Next year, everyone’s property taxes are going to go up a lot. During this year’s session, the Legislature exempted state government from the 1 percent property tax cap for the next four years to dramatically raise property taxes to fund education and to get the state Supreme Court off its back concerning the McCleary lawsuit.
So that’s now a reality that property owners have to deal with moving forward.
But one exception invites more exceptions. The Spokesman Review’s recent editorial “Tax limit continues to erode services” argues that since the state government has sidestepped the cap, then counties and other local governments ought to be able to sidestep it, too.
So because the Legislature exempted itself from this voter-approved law, we should allow local governments to be exempt, too? I doubt voters want that.
We are at the 16-year anniversary for the 1 percent property tax cap. Voters overwhelmingly passed Initiative 747 in 2001, and a Democrat-controlled Legislature overwhelmingly reapproved it in 2007. It’s working exactly as voters intended. It gives governments an automatic increase every year and if politicians want more, all they have to do is ask voters for it. Prior to this law, state and local governments could just take the money; now they have to ask our permission.
The S-R editorial stated, “A county plan to ask voters to approve a tax increase this November was scuttled.”
Voter approval is the safety valve built into this law, and it’s the reason every government has complete flexibility but only if they can convince voters to agree. Politicians always say that asking for permission before taking more of the taxpayers’ money is too inefficient. But the reason 58 percent of voters in 2001 and 90 percent of legislators in 2007 approved this cap was to make it tougher for governments to raise taxes. Why? Because politicians at all levels of government have repeatedly illustrated their insatiable appetite for higher taxes. And so, the people have rightly insisted on a greater voice in these all-important tax decisions in their communities.
The editorial highlighted this year’s House bill to get rid of the property tax cap. And it’s true that it was originally co-sponsored by two Republicans. But after hearing from their fellow Republican legislators and constituents, both GOP legislators abandoned their support for it. So there is no “bipartisan bill” to reopen Pandora’s box.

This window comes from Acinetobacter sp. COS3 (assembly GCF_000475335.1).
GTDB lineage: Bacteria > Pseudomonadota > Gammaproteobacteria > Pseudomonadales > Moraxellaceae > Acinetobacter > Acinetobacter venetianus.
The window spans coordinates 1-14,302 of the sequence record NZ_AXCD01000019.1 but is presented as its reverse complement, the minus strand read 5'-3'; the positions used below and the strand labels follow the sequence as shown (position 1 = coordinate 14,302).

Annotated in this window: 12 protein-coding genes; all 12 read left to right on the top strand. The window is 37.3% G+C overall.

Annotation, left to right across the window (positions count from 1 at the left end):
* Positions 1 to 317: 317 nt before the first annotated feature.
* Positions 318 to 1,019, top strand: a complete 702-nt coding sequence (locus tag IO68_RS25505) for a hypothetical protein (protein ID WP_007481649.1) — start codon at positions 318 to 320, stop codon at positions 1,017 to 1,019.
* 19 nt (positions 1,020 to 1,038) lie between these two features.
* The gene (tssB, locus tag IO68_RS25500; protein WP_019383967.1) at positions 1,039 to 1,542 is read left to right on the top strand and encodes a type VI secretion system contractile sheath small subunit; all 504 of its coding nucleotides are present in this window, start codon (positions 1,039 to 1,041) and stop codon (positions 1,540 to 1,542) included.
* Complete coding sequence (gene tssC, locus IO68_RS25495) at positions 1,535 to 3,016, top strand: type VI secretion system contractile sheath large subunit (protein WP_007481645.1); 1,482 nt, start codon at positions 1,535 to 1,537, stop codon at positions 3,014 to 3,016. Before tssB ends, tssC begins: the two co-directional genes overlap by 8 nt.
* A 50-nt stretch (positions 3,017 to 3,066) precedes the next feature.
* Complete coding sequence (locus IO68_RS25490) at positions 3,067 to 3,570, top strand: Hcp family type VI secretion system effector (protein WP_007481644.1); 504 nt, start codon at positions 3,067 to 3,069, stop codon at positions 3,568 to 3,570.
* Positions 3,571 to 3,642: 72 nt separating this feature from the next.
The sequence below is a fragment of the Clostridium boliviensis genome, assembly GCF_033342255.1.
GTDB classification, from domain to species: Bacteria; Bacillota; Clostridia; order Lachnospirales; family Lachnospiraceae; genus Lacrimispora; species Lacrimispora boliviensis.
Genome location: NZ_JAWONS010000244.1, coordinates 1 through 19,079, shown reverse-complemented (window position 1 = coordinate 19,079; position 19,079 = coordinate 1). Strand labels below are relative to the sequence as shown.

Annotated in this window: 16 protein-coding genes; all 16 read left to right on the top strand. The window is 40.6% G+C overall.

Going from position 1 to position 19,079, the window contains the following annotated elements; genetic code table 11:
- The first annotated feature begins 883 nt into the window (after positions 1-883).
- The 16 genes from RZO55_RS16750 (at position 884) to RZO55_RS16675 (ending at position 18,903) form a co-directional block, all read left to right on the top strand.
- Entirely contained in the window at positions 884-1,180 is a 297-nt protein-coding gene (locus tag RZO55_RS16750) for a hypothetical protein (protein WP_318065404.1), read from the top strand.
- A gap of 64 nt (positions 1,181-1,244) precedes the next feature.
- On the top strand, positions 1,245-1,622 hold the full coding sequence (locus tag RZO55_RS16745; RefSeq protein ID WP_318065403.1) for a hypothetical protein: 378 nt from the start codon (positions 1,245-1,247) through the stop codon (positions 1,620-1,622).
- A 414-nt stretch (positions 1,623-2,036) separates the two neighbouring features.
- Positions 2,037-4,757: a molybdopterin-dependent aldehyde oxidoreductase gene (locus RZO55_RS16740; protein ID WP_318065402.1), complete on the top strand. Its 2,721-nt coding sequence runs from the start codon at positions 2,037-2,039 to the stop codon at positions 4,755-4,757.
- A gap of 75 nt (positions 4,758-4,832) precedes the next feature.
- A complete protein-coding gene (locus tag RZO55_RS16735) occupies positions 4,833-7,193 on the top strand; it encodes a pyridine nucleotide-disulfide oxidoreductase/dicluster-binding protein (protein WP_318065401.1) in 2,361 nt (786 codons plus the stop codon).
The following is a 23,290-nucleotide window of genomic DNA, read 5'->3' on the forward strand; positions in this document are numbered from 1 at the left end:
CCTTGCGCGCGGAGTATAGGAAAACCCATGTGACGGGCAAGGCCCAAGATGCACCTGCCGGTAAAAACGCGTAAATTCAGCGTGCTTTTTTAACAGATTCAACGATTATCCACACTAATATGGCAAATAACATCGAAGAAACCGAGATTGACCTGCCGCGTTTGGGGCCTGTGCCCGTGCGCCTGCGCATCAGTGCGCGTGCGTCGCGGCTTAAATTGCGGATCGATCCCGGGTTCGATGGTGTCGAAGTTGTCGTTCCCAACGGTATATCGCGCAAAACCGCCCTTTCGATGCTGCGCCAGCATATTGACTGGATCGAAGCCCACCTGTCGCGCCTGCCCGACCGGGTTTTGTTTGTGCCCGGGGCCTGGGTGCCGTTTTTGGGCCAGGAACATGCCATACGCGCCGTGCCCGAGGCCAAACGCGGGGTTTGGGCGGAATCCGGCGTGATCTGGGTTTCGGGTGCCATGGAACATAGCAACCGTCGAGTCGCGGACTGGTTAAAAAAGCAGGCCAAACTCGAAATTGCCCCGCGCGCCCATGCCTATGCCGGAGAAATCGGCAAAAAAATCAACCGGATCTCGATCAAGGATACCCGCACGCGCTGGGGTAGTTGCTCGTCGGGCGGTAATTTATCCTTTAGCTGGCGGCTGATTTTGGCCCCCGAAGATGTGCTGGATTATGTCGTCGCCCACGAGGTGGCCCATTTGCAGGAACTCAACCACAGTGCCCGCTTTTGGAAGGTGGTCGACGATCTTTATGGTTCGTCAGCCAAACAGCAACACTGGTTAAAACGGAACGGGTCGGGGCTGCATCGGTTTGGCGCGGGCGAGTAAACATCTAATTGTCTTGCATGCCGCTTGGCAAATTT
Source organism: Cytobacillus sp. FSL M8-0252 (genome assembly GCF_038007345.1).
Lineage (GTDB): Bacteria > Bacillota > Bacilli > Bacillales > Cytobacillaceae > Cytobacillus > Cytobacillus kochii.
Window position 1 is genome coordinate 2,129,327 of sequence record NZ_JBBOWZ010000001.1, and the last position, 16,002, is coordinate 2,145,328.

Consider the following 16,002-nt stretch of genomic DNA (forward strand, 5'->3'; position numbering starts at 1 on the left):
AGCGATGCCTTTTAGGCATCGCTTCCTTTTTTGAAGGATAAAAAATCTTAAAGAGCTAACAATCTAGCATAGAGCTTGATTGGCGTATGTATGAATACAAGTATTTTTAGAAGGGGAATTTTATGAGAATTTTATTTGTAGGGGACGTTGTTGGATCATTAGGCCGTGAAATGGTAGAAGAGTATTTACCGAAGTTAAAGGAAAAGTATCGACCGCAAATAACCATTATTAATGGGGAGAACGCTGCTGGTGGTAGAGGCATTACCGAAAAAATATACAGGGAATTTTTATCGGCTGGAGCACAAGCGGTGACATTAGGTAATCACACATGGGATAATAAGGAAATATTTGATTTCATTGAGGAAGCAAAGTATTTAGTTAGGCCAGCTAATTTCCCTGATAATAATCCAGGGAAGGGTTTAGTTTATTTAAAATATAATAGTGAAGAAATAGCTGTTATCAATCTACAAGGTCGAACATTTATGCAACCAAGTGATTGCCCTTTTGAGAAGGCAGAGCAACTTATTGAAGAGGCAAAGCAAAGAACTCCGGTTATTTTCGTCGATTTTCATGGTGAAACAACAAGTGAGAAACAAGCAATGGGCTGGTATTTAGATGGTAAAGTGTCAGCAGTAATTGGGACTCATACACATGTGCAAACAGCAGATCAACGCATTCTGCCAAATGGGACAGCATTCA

There is no decision that government makes that has a greater impact on our lives than taking more of the people’s money. Voters and legislators agreed to let the people have a greater voice in that decision. This law has worked for 16 years and because of the safety valve of voter approval, it’s perfectly OK to continue for another 16 years.
It’s true that local government officials, both Republicans and Democrats, are annoyed by the cap. That should shock no one. No politician likes to have their power diluted. But the entire reason our state constitution guarantees the right to initiative is to give the people the opportunity to pass laws that politicians never would. And the 1 percent cap on property tax increases is a law that the voters passed and still support. It should not be taken away just because local politicians say it makes their jobs tougher.
Last time I checked, being an elected official is optional – if they’re not up to the challenge, then they can step aside and allow a new generation of leaders to take over.
If the automatic increase in property taxes for local governments in and around Spokane isn’t enough, election leaders can always ask local voters’ permission for more. That’s been true for 16 years and it is still true today.
This is a proven, effective, flexible property tax limit. I seriously doubt that voters want it taken away.
Tim Eyman co-sponsored Initiative 747, along with Spokane’s Jack and Mike Fagan.